Monday, July 10, 2017

What do I want?

I thought that when I want to achieve a goal, that my fear was from doubt that I could reach it successfully. I hadn't thought of the possibility that I wanted to reach the goal and that simultaneously part of me didn't want to reach it.  Suppose I smoke and I decide I want to quit.  Whether it is smoking or some other personal habit change, it will be some time before I can retrain myself.  I can expect to want a cigarette or watch the news again today or eat licorice or whatever.

I have always framed the matter mentally as a matter of persistence and reliability: can I, will I stick to my resolve or not? But the actual wanting, the desire has been a lower ranked question.  I have not actually felt much draw to continue the habit I want to get rid of.  I imagine that I might feel two pulls: no cigarette and a smoke.  I might feel them simultaneously and both pulls might be rather strong.  That pull toward yes and the pull toward no can be bothersome; the stronger they are, more bothersome.

Some explanations of motivational interviewing explain situations where people really do want to commit an action and really do want to not commit it as the same time.  The explanations state that such contradictory urges create anxiety, sometimes of rather severe levels. Some sorts of uncertainty will not be tolerated by the mind and one way to stop the push/pull contradiction is to fail, to give in, have a smoke.  But that way also makes me a failure.  I have been a failure and I don't like.  By the way, some literature says that the more I fail, the more dislike I will develop for being a failure and the more strength I will have to succeed.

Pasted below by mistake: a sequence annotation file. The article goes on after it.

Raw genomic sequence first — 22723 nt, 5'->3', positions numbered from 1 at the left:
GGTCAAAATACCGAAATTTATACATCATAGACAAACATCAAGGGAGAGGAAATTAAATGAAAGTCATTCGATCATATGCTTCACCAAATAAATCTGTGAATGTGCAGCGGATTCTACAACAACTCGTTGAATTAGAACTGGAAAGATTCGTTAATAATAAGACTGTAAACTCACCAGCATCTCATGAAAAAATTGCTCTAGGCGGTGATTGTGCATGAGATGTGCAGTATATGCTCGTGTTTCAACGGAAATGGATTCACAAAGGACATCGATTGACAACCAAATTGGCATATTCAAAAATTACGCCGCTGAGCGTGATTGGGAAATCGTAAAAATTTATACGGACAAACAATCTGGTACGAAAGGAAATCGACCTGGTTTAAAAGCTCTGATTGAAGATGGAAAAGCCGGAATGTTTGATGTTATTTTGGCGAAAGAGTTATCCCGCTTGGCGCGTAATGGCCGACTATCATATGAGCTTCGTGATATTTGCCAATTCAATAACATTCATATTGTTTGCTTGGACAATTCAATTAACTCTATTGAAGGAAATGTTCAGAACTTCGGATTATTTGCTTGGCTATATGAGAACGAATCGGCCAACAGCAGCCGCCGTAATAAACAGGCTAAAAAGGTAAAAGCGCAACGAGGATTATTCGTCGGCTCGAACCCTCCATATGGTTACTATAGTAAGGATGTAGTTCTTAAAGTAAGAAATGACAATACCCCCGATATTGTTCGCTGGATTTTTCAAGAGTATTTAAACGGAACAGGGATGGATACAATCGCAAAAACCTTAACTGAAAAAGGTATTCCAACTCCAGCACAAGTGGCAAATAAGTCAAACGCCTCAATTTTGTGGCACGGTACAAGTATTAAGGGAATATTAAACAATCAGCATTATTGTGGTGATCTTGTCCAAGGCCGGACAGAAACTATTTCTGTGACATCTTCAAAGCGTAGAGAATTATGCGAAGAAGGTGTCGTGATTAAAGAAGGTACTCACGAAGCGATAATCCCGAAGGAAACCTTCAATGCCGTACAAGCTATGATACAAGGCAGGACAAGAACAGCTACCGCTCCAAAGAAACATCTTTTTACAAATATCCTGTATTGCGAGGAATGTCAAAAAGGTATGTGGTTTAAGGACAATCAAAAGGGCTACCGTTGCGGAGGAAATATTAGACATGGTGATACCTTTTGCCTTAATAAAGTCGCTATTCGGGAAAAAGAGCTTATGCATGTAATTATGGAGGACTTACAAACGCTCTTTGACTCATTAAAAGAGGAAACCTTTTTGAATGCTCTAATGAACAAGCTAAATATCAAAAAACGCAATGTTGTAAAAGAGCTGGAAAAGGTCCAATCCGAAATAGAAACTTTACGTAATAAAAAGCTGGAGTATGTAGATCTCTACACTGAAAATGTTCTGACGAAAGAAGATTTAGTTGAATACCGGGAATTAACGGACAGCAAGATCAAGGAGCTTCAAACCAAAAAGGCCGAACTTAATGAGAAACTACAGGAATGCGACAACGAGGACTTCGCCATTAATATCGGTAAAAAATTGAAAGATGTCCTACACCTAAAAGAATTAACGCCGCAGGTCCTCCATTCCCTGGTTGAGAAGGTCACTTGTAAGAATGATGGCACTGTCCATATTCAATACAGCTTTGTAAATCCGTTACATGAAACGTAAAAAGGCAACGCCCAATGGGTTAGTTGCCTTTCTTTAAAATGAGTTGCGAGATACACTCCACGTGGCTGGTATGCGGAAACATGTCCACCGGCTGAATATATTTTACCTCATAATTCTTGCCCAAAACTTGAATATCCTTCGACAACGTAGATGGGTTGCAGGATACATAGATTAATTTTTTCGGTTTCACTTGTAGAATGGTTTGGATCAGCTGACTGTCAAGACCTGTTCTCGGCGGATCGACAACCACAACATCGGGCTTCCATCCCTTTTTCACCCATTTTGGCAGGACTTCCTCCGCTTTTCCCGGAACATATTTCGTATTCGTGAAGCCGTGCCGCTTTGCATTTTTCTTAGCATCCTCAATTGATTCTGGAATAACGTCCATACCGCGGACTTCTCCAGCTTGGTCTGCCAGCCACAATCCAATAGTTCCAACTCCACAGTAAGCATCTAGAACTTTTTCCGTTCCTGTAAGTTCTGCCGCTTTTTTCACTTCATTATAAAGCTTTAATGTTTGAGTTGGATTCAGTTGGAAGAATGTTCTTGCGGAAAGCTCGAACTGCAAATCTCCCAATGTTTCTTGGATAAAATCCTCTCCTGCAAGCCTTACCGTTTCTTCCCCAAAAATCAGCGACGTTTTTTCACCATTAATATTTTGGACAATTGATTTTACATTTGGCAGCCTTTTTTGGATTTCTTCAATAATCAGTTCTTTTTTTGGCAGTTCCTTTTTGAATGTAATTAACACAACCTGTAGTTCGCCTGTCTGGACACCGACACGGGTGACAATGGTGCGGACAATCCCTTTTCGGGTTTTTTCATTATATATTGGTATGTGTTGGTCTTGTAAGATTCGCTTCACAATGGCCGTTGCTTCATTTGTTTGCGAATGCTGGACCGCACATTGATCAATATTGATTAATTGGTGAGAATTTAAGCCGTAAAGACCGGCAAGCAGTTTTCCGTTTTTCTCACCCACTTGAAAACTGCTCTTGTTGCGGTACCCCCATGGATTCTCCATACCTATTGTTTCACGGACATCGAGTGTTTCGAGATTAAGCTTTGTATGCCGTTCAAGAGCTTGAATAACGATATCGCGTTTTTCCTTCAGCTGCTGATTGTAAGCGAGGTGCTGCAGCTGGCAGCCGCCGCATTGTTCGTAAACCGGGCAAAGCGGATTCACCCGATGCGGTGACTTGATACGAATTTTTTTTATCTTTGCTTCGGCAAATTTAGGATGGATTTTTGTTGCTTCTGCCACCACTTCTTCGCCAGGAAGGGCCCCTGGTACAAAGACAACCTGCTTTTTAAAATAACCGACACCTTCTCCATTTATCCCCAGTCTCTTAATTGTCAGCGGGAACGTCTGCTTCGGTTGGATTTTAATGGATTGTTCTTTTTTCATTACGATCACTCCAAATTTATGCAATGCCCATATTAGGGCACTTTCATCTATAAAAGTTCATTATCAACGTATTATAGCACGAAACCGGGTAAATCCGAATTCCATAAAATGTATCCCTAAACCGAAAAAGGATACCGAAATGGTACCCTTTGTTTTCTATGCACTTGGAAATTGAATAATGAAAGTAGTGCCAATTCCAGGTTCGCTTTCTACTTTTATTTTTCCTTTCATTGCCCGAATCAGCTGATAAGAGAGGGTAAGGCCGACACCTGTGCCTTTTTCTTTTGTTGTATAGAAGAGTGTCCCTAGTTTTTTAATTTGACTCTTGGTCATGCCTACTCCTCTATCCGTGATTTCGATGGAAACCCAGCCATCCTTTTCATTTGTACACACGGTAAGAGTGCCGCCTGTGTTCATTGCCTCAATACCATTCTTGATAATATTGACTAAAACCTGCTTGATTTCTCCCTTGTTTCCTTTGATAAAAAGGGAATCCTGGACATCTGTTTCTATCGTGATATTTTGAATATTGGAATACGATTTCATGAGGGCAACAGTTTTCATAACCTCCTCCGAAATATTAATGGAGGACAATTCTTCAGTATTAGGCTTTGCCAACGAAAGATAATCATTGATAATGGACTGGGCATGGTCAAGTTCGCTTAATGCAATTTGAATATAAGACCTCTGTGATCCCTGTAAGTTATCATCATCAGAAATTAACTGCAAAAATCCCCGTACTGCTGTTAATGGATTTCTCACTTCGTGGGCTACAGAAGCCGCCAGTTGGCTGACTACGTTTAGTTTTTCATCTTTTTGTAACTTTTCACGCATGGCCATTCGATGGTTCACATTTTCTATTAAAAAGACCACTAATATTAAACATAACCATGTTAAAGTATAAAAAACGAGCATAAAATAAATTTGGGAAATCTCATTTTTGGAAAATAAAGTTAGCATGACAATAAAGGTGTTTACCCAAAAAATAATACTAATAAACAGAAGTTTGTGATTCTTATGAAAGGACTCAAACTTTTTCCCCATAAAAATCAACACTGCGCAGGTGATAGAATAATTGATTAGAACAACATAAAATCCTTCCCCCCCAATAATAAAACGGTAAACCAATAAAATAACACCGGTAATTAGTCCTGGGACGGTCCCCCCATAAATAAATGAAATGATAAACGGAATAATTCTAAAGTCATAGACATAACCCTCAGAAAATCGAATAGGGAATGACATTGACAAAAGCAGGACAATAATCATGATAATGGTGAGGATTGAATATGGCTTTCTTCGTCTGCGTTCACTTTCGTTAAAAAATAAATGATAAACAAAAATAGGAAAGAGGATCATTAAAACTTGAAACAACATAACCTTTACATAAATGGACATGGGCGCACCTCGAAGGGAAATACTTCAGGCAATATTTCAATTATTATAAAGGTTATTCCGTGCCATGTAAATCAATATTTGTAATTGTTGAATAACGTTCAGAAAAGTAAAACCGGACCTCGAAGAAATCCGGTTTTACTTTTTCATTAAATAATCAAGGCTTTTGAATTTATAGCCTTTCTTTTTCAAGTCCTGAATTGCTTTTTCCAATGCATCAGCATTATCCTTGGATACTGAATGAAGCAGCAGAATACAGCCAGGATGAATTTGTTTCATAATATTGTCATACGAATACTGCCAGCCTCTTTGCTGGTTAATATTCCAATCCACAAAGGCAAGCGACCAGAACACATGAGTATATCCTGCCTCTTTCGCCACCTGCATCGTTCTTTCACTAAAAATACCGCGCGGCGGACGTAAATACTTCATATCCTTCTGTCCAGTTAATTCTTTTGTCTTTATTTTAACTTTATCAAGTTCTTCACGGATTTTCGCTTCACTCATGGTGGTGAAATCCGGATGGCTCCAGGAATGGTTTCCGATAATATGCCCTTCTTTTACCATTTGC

A motivational interview helps me reaffirm my interest in the new path, the new habit, the new me.  It helps me recite what I know and what I feel about my plan to develop a new way of being.  The more I picture myself conducting myself in the new way, the more I reaffirm the advantages of the new habit and recall the disadvantages of the former way, the more motivation I will have to continue on the new path.  I may even get to the point where a tug toward a cigarette is immediately converted into a reminder to congratulate myself on the progress I am making.

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